On November 11, 2009, Earth Sciences Division’s own Benjamin Gilbert was chosen by the Mineralogical Society of America as 2010’s Young Investigator Award winner. This award— the highest honor for a young career scientist working in mineralogy or related fields—marks the first time ever that a full-time (non-faculty) Earth Sciences Division scientist has received a "Young Scientist" award from one of the major earth science societies. Gilbert will be presented the award at the 2010 Annual Meeting of the Geological Society of America meeting in Denver, Colorado, October 31–November 3, 2010. In response to the announcement, Gilbert said, “It was a fantastic surprise to receive this award, whose list of previous recipients contains several of the scientists I most respect in geochemistry and mineralogy. I regard the reward as a recognition of the superb experimental facilities and scientific collaborations that have been available to me since I was encouraged by Jill Banfield to come to Berkeley and start working in the newly developing area of nanogeoscience.” Gilbert has made important contributions to the rapidly evolving field of nanogeoscience—the study of the properties and geochemical interactions of natural nanoscale minerals. Much of his research involves the development and application of synchrotron x-ray experiments and analysis methods for the study of mineral nanoparticles. Research accomplishments include: the discovery of stable cluster formation by iron oxyhydroxide nanoparticles; observation of structural transformations in ZnS nanoparticles associated with water binding; the identification of nanoscale silicate inclusions in zircons; and x-ray spectroscopic studies of the electronic structure of manganese oxides. More recently, his research has begun to apply ultrafast x-ray methods to study electron transfer to ferric iron oxide nanoparticles with sub-nanosecond temporal resolution. These studies are reported in more than 50 peer-reviewed publications that include collaborations with scientists from many disciplines. Gilbert obtained a B.A. in Natural Sciences from Cambridge University in 1994 and a Ph.D. from the École Polytechnique Fédérale de Lausanne (EPFL) in 2000. His graduate research was based upon synchrotron x-ray spectromicroscopy studies at the Synchrotron Radiation Center of the University of Wisconsin – Madison, for which he received the SRC Aladdin Lamp Award. He performed post-doctoral research at University of Wisconsin-Madison and the University of California at Berkeley. In 2004, he joined the Earth Sciences Division of Lawrence Berkeley National Laboratory and founded (with colleagues Jill Banfield and Glenn Waychunas) the Berkeley Nanogeoscience Center. In April 2007, he was promoted to a career scientist position. Congratulations, Ben, from everyone in the Earth Sciences Division!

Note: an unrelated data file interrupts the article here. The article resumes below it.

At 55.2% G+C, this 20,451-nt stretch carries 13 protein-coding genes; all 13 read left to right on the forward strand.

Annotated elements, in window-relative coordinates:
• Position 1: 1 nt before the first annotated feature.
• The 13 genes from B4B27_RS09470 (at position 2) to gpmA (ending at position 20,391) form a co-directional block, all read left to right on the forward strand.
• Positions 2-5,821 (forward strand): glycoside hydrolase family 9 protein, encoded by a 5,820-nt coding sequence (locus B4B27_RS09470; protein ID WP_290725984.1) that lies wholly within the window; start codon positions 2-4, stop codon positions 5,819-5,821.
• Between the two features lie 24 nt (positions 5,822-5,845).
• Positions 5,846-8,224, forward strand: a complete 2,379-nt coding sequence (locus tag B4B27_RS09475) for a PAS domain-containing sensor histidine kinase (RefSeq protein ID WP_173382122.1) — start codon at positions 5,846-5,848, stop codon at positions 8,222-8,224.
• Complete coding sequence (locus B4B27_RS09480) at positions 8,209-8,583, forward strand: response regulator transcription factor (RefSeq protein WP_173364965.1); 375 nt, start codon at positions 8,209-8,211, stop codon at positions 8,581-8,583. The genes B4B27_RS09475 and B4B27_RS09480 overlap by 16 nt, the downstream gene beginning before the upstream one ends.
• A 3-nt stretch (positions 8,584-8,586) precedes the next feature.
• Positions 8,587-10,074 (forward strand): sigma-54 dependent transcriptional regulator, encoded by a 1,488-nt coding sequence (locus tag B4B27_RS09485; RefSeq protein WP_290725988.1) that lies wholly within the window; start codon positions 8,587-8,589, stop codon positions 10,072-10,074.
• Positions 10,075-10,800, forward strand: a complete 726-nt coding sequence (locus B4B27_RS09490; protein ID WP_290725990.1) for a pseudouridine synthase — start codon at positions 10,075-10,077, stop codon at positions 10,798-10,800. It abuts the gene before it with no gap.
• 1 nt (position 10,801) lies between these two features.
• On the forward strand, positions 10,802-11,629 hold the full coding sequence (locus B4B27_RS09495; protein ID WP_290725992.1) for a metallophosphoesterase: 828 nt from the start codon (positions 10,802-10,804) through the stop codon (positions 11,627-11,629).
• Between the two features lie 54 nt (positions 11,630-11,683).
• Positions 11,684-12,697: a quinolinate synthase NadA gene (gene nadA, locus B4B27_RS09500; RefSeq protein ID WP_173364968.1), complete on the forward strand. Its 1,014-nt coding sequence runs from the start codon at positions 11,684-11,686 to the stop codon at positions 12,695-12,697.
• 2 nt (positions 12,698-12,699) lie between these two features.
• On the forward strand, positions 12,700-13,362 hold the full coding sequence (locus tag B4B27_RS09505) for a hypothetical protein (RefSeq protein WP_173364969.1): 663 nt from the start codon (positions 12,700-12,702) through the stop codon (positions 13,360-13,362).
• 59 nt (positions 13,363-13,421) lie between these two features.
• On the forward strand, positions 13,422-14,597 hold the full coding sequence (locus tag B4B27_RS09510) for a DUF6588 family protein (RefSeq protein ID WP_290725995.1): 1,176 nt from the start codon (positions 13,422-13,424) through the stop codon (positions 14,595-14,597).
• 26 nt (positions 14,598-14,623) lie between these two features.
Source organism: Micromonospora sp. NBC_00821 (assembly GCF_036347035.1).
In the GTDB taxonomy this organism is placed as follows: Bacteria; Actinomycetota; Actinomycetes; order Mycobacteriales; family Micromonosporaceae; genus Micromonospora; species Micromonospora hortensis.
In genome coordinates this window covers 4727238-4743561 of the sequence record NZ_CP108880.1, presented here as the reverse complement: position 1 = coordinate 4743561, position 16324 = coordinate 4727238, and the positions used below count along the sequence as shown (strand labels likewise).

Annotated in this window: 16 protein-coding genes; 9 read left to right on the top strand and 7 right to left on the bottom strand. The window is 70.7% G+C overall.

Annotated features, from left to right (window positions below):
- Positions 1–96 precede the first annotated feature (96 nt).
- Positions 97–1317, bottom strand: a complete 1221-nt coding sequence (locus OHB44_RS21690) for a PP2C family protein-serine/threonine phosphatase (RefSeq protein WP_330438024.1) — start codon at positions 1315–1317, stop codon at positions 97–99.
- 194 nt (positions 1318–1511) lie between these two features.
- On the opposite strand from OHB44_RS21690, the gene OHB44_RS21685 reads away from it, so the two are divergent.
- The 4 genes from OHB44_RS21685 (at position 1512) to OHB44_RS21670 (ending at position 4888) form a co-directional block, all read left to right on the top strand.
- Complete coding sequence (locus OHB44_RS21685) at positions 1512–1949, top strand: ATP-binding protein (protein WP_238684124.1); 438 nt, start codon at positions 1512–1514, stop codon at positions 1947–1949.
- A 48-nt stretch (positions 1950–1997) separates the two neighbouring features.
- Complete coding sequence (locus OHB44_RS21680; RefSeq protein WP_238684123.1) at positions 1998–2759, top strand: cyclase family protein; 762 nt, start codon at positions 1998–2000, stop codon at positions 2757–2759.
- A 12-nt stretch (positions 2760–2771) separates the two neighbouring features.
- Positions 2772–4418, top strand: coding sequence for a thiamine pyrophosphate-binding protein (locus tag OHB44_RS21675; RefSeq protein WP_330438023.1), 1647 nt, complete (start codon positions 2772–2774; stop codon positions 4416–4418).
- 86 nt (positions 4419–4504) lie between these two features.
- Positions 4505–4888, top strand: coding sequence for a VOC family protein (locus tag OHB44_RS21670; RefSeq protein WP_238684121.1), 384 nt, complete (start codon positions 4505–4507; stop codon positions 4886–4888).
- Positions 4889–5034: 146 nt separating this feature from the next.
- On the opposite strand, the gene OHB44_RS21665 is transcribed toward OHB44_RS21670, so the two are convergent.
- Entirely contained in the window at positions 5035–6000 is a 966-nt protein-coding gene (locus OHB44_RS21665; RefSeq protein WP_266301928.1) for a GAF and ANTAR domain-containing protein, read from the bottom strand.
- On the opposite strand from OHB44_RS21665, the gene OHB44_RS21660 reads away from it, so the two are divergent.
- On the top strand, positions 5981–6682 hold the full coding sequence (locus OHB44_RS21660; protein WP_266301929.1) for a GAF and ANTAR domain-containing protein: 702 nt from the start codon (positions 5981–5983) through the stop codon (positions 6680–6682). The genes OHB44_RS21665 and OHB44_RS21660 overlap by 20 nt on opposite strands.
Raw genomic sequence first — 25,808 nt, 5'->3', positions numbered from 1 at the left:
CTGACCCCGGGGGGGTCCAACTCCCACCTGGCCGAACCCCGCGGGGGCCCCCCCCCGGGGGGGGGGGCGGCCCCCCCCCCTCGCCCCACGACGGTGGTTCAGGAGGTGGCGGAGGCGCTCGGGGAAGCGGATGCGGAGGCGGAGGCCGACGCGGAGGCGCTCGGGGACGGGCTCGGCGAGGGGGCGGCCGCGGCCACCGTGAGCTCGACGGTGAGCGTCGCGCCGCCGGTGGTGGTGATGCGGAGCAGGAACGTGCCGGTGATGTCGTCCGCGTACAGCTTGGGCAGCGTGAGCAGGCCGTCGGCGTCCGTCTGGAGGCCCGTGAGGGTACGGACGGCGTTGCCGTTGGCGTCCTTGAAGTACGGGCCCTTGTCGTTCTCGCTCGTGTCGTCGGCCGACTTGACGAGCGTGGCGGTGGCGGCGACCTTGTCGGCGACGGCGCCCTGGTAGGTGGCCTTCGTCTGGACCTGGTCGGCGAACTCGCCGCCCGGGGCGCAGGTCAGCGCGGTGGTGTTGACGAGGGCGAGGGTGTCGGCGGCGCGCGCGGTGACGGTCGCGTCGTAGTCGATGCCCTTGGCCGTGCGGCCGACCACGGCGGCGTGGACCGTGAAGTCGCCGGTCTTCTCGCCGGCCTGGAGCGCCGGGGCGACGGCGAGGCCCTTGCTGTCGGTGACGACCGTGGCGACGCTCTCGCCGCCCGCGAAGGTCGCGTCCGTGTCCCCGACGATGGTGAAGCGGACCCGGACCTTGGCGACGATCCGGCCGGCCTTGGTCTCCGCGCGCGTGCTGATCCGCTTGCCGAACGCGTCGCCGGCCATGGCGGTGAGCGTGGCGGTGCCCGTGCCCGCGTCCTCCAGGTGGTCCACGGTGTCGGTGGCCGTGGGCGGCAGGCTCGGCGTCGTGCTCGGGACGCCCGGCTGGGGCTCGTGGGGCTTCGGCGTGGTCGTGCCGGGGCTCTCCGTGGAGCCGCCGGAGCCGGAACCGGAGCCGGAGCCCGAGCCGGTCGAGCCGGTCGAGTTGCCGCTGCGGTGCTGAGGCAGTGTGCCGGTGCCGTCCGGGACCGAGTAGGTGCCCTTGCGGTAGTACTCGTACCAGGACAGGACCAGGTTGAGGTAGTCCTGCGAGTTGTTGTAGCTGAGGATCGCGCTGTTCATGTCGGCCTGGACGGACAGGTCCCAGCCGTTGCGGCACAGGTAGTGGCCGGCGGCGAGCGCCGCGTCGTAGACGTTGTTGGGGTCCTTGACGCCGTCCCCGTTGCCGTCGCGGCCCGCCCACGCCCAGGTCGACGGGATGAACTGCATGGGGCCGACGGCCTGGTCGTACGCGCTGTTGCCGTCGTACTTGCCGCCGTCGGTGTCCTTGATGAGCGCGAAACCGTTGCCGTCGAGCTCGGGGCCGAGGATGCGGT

For more information about the award, including a list of past recipients (such as Jill Banfield and Earth Sciences Division Director Don DePaolo!), please visit the award page of the Mineralogical Society of America.